Pablo Escobar’s legend keeps growing. A lot of people are minting money on Escobar’s posthumous celebrity status.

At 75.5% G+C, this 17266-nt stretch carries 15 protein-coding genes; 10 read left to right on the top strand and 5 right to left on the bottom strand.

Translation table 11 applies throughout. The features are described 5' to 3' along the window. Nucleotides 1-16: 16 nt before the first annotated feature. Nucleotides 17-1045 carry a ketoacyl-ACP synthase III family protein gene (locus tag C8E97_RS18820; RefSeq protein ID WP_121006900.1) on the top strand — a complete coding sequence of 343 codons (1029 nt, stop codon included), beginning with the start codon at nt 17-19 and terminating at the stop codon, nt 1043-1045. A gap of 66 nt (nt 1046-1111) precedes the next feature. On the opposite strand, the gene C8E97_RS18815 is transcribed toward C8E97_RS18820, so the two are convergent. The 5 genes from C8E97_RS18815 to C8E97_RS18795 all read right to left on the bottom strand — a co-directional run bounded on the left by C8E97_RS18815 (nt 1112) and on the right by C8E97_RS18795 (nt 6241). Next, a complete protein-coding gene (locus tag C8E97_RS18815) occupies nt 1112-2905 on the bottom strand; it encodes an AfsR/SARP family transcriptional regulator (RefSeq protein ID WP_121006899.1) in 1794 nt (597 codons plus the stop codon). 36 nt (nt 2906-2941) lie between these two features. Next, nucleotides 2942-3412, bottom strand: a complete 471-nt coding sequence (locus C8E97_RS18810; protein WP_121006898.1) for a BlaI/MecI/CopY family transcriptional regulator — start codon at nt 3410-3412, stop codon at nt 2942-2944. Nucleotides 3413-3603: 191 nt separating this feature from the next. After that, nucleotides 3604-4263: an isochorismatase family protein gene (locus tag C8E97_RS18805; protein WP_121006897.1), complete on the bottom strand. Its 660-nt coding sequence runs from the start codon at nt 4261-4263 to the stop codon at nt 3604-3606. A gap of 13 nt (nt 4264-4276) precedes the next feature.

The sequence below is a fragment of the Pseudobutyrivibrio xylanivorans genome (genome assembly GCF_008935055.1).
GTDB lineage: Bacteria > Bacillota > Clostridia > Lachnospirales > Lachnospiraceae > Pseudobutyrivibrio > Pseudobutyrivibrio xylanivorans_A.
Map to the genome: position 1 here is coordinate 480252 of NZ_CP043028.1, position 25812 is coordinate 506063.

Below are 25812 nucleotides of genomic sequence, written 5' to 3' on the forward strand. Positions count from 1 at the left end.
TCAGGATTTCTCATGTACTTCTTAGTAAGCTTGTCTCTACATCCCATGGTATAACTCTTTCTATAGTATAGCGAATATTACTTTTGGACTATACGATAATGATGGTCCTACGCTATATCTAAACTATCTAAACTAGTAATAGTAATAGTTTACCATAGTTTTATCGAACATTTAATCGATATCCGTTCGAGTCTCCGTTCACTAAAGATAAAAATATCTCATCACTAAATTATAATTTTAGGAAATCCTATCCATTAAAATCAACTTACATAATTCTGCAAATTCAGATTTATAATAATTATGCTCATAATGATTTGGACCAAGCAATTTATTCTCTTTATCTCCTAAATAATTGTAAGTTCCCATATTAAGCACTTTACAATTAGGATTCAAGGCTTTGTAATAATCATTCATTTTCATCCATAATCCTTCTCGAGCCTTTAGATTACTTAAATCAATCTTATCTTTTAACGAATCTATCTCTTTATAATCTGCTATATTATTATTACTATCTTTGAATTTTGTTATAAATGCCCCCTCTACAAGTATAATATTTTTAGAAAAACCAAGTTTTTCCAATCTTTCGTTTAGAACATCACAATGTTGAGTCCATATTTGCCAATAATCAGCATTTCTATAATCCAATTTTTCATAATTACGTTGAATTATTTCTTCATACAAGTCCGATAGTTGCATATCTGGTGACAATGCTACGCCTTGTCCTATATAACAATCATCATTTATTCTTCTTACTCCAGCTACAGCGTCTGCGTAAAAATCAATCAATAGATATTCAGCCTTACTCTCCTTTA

These days, Roberto Escobar, having served fourteen years in prison, earns money by leading tourists around one of his family’s former safe houses. The house, a bungalow of white painted brick, can be reached by a gated driveway off a steep mountain road, roughly halfway between the Envigado plateau, where Pablo Escobar grew up, and the middle-class neighborhood in Medellín where he was gunned down by Colombian police, in 1993. One recent morning, a group of visitors from the United States and Europe arrived in a chauffeured van—part of a growing influx of narcoturistas, who come to see the places where Pablo Escobar lived and worked. Roberto, seventy-one, still looked like an accountant; he wore khakis, a blue short-sleeved shirt, and thick-rimmed spectacles. While he was in prison, a letter bomb delivered to his cell exploded, leaving him blind in his right eye and deaf in his right ear. His damaged eye was a milky blue, and he periodically squirted drops of medicine into it.